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Why Stock Exchange Floor Closings Could Be Creating End-Of-Day Volatility

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Why Stock Exchange Floor Closings Could Be Creating End-Of-Day Volatility

The New York Stock Exchange closed its trading floor this week in response to the COVID-19 pandemic, and the decision may be having a subtle impact on trading action in the market.

On Friday’s Benzinga PreMarket Prep, co-host Dennis Dick said the floor shutdown is ramping up market volatility in the opening and closing hours of the trading day.

Trading Imbalances

Dick said floor brokers typically help manage opening and closing imbalances in order flows.

“These imbalances actually start coming out on the floor as early as 2 p.m. The public feed comes out at 3:50 p.m., but all the floor traders kind of know where they are, so they’ve already priced the market in,” Dick said.

An order imbalance occurs when the amount of buy or sell orders in a particular stock far outweighs demand for the other side of the trade, making it difficult to match buyers and sellers. These imbalances often occur right at the market open or right before the close as investors take positions for the current or following day.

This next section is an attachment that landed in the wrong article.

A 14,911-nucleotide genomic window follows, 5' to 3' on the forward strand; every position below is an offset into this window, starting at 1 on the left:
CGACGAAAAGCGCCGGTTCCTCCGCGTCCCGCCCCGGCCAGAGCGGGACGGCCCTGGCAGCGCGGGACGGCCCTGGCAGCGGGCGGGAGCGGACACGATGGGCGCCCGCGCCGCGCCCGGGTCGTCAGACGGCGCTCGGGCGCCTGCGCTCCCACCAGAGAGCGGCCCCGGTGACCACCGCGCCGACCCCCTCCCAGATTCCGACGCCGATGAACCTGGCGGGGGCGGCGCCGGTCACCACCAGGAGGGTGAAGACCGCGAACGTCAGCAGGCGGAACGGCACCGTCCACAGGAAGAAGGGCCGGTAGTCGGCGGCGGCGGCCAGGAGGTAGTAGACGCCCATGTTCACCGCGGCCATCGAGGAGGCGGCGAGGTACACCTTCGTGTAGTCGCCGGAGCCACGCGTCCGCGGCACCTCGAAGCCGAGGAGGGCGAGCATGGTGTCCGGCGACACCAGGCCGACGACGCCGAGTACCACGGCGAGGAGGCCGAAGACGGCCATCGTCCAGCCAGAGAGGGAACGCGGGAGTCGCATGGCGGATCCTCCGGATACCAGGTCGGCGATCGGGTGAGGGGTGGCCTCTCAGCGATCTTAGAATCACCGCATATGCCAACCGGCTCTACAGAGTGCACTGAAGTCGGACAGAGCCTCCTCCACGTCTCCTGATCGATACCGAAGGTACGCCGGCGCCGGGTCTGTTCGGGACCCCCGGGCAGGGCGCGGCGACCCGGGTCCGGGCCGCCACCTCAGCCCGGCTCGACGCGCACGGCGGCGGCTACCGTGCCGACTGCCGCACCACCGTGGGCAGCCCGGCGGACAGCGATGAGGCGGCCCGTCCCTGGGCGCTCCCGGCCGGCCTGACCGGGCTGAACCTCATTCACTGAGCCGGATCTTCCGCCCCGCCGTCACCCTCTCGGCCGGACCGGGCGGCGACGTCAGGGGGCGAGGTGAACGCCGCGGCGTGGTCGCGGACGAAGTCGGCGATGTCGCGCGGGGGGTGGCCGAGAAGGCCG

Retail traders can get access to opening and closing imbalance data via a direct feed from Nasdaq or a subscription to a data broker.

10-Minute Scramble

Without floor brokers, Dick said the market has only 10 minutes to digest the closing balance data before the 4 p.m. close.

“It’s new information. That’s why these violent swings are happening at 3:50 p.m. when we finally get the closing information, because there’s no floor brokers there,” he said.

Dick said the financial market media has been attempting to find fundamental explanations for these late-day swings, but the fact that they have been happening right at 3:50 p.m. is likely no coincidence.

“The algos see that. They’re on it instantly. Buy imbalances? Boom, buy stocks,” he said.

High-frequency trading algorithms are essentially identifying buy or sell imbalances at 3:50 p.m., taking the winning side of the trade immediately and then closing out the trade right before the market closes at 4 p.m.

This trading pattern helps explain huge closing moves in relatively low-beta stocks this week, such as Procter & Gamble Co (NYSE: PG) and Verizon Communications Inc. (NYSE: VZ).

Dick said opening imbalances, which come out at 8 a.m., can be influential as well.

“When you see huge buys across the board, that’s going to be moving the market. That moves the S&P, that moves the stocks. They obviously move in tandem with each other. And that’s why you had a big pop yesterday into the close. You had some huge buy imbalances,” Dick said.

Benzinga’s Take

Traders are understandably paying close attention to the trading patterns in the SPDR S&P 500 ETF Trust (NYSE: SPY) looking for any signal that the COVID-19 bottom is in or that stocks could soon be making new lows. However, trading action in the first 15 minutes and last 15 minutes may not be as reliable as it typically is as long as the stock exchange floors are closed.

Do you agree with this take? Email feedback@benzinga.com with your thoughts.

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